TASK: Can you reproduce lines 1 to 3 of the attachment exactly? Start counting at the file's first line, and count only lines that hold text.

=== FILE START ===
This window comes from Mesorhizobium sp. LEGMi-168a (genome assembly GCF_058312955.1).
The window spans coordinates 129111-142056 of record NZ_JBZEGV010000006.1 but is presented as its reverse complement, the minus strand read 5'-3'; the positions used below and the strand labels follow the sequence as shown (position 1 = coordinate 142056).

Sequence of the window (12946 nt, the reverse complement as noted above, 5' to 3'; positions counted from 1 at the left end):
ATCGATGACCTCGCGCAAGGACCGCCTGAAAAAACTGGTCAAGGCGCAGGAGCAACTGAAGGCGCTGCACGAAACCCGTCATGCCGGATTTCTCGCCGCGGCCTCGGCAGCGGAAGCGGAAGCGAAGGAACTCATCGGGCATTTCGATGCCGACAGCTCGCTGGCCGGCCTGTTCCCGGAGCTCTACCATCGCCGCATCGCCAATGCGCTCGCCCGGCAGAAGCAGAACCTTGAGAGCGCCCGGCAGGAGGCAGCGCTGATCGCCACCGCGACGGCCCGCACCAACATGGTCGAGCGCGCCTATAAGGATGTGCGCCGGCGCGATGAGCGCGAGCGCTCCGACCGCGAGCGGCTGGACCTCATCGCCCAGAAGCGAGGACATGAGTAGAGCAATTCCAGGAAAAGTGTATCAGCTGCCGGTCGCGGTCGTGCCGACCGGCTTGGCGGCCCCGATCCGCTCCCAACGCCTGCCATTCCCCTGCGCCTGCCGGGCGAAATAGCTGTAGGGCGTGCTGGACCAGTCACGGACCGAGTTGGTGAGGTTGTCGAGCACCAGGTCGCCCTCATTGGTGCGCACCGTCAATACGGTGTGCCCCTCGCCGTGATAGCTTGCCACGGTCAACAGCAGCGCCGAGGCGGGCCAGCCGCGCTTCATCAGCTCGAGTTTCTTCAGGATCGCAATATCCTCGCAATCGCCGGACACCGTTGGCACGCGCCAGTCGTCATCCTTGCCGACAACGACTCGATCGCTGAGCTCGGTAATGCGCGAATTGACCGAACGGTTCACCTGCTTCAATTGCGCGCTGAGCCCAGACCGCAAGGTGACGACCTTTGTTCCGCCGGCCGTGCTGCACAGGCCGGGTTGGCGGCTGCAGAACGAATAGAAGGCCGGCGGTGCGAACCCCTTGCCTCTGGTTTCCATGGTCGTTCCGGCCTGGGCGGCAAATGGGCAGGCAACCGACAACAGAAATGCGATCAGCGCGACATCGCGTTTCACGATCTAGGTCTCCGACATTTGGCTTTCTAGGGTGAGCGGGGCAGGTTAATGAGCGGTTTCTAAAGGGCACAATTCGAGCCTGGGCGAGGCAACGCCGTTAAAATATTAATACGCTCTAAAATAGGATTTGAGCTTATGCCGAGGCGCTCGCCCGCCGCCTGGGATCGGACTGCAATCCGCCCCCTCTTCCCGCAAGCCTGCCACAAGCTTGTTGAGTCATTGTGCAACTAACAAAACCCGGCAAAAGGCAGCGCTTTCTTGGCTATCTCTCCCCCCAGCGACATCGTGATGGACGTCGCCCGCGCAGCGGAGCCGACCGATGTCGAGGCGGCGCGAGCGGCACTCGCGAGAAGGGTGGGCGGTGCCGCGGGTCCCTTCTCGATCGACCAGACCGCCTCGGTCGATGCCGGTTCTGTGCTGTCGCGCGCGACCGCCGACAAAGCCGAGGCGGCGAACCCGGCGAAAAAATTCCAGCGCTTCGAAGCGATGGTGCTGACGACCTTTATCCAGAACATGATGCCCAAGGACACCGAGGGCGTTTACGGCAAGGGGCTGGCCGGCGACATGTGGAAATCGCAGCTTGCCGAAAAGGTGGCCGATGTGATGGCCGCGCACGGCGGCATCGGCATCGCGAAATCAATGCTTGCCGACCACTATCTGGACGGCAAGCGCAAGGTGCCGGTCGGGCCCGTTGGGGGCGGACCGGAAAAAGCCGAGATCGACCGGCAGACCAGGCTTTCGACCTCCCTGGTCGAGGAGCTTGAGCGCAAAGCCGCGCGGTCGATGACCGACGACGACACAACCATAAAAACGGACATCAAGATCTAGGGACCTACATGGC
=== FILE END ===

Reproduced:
This window comes from Mesorhizobium sp. LEGMi-168a (genome assembly GCF_058312955.1).
The window spans coordinates 129111-142056 of record NZ_JBZEGV010000006.1 but is presented as its reverse complement, the minus strand read 5'-3'; the positions used below and the strand labels follow the sequence as shown (position 1 = coordinate 142056).

Sequence of the window (12946 nt, the reverse complement as noted above, 5' to 3'; positions counted from 1 at the left end):